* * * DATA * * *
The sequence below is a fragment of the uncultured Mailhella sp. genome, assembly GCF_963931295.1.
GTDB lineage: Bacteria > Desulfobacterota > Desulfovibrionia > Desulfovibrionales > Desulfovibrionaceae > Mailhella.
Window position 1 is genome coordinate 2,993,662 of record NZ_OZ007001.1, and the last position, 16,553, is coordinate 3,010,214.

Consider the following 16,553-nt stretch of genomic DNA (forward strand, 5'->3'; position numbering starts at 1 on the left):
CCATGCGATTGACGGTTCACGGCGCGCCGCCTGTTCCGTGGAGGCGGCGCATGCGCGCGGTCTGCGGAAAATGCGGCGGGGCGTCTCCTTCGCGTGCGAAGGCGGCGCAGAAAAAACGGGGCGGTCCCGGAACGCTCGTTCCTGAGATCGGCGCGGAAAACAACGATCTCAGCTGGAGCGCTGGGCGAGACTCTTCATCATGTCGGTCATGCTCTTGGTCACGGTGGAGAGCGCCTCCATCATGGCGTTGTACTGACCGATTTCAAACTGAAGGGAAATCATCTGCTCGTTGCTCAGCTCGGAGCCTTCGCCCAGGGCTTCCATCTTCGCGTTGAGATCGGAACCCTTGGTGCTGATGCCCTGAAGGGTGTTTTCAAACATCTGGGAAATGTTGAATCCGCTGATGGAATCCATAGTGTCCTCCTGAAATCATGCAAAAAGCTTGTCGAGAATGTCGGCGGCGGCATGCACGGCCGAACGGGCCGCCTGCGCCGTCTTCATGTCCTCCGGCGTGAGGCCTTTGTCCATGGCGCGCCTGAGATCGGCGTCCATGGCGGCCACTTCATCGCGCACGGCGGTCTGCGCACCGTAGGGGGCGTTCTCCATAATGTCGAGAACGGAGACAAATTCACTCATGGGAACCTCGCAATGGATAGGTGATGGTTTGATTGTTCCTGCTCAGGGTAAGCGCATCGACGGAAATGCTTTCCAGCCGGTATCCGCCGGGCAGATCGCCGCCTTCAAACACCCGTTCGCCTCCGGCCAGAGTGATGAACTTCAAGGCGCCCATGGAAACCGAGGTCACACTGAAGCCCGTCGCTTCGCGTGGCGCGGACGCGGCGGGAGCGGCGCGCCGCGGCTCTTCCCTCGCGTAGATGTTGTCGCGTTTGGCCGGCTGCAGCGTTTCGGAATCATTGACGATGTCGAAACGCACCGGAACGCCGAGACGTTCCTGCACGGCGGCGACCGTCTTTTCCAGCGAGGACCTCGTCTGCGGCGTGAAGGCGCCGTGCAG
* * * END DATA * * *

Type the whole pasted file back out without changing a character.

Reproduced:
The sequence below is a fragment of the uncultured Mailhella sp. genome, assembly GCF_963931295.1.
GTDB lineage: Bacteria > Desulfobacterota > Desulfovibrionia > Desulfovibrionales > Desulfovibrionaceae > Mailhella.
Window position 1 is genome coordinate 2,993,662 of record NZ_OZ007001.1, and the last position, 16,553, is coordinate 3,010,214.

Consider the following 16,553-nt stretch of genomic DNA (forward strand, 5'->3'; position numbering starts at 1 on the left):
CCATGCGATTGACGGTTCACGGCGCGCCGCCTGTTCCGTGGAGGCGGCGCATGCGCGCGGTCTGCGGAAAATGCGGCGGGGCGTCTCCTTCGCGTGCGAAGGCGGCGCAGAAAAAACGGGGCGGTCCCGGAACGCTCGTTCCTGAGATCGGCGCGGAAAACAACGATCTCAGCTGGAGCGCTGGGCGAGACTCTTCATCATGTCGGTCATGCTCTTGGTCACGGTGGAGAGCGCCTCCATCATGGCGTTGTACTGACCGATTTCAAACTGAAGGGAAATCATCTGCTCGTTGCTCAGCTCGGAGCCTTCGCCCAGGGCTTCCATCTTCGCGTTGAGATCGGAACCCTTGGTGCTGATGCCCTGAAGGGTGTTTTCAAACATCTGGGAAATGTTGAATCCGCTGATGGAATCCATAGTGTCCTCCTGAAATCATGCAAAAAGCTTGTCGAGAATGTCGGCGGCGGCATGCACGGCCGAACGGGCCGCCTGCGCCGTCTTCATGTCCTCCGGCGTGAGGCCTTTGTCCATGGCGCGCCTGAGATCGGCGTCCATGGCGGCCACTTCATCGCGCACGGCGGTCTGCGCACCGTAGGGGGCGTTCTCCATAATGTCGAGAACGGAGACAAATTCACTCATGGGAACCTCGCAATGGATAGGTGATGGTTTGATTGTTCCTGCTCAGGGTAAGCGCATCGACGGAAATGCTTTCCAGCCGGTATCCGCCGGGCAGATCGCCGCCTTCAAACACCCGTTCGCCTCCGGCCAGAGTGATGAACTTCAAGGCGCCCATGGAAACCGAGGTCACACTGAAGCCCGTCGCTTCGCGTGGCGCGGACGCGGCGGGAGCGGCGCGCCGCGGCTCTTCCCTCGCGTAGATGTTGTCGCGTTTGGCCGGCTGCAGCGTTTCGGAATCATTGACGATGTCGAAACGCACCGGAACGCCGAGACGTTCCTGCACGGCGGCGACCGTCTTTTCCAGCGAGGACCTCGTCTGCGGCGTGAAGGCGCCGTGCAG